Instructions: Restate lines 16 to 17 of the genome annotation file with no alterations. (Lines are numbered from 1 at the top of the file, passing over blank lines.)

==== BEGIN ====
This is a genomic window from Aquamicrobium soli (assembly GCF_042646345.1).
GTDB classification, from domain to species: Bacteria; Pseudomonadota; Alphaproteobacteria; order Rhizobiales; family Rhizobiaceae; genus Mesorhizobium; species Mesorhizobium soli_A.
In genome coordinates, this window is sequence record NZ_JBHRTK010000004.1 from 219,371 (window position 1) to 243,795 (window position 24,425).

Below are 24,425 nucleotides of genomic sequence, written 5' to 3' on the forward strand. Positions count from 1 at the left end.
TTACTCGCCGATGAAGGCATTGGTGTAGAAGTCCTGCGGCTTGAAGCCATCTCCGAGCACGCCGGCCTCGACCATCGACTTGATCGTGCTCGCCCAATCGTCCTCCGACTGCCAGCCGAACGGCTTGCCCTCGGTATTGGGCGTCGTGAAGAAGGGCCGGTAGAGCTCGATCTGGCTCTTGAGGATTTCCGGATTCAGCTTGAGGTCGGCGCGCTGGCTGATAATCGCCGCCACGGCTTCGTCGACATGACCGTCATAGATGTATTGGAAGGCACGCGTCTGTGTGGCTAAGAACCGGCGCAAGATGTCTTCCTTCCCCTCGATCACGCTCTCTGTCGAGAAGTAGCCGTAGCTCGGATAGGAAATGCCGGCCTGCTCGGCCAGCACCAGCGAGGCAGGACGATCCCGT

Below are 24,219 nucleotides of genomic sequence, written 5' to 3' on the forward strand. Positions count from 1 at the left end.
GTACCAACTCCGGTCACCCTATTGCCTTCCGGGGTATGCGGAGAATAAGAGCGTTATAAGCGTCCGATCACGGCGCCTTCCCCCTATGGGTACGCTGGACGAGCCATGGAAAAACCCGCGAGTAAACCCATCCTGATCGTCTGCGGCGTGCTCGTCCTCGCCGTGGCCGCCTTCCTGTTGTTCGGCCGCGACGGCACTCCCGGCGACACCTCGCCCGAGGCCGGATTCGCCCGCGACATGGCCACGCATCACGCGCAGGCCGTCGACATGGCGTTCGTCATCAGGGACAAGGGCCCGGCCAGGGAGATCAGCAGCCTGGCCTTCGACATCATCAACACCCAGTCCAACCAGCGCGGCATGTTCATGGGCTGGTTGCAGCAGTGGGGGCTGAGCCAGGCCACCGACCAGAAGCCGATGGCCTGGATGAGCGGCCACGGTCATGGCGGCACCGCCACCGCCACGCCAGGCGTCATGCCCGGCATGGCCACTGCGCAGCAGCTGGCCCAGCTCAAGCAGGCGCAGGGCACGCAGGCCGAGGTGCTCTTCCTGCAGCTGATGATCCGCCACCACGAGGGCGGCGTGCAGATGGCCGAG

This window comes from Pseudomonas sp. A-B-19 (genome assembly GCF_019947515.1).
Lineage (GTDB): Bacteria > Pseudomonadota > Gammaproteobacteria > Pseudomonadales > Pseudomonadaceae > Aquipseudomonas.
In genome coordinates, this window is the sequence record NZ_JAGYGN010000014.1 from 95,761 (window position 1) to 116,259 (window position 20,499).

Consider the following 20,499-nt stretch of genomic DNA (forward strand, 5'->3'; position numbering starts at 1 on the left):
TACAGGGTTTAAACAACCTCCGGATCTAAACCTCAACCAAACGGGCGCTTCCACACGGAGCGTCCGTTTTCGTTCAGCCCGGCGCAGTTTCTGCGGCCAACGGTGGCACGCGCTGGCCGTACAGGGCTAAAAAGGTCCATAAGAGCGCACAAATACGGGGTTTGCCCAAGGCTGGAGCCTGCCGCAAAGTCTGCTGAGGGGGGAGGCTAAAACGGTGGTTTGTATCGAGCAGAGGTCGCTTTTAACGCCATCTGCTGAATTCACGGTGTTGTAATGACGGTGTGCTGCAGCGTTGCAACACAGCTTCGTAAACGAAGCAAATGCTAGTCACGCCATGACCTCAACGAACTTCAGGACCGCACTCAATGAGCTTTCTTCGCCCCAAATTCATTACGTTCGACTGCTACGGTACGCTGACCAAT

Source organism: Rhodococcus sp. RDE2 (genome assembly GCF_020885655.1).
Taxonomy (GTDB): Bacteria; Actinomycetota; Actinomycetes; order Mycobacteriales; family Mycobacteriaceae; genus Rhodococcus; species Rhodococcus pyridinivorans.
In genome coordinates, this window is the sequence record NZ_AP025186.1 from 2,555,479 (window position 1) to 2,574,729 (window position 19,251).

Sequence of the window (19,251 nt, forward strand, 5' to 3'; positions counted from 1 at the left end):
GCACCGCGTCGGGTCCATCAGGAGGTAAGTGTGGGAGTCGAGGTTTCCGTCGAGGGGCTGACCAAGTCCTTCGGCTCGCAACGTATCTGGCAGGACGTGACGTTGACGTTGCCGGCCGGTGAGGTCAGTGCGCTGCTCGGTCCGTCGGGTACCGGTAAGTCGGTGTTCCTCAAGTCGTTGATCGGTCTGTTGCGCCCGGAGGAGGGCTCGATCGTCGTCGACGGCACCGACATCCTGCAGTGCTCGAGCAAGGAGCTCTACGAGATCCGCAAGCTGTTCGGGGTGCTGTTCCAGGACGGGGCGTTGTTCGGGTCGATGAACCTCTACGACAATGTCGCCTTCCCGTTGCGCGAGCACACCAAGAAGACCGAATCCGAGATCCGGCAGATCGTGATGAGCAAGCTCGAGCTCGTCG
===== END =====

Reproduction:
Sequence of the window (19,251 nt, forward strand, 5' to 3'; positions counted from 1 at the left end):
GCACCGCGTCGGGTCCATCAGGAGGTAAGTGTGGGAGTCGAGGTTTCCGTCGAGGGGCTGACCAAGTCCTTCGGCTCGCAACGTATCTGGCAGGACGTGACGTTGACGTTGCCGGCCGGTGAGGTCAGTGCGCTGCTCGGTCCGTCGGGTACCGGTAAGTCGGTGTTCCTCAAGTCGTTGATCGGTCTGTTGCGCCCGGAGGAGGGCTCGATCGTCGTCGACGGCACCGACATCCTGCAGTGCTCGAGCAAGGAGCTCTACGAGATCCGCAAGCTGTTCGGGGTGCTGTTCCAGGACGGGGCGTTGTTCGGGTCGATGAACCTCTACGACAATGTCGCCTTCCCGTTGCGCGAGCACACCAAGAAGACCGAATCCGAGATCCGGCAGATCGTGATGAGCAAGCTCGAGCTCGTCG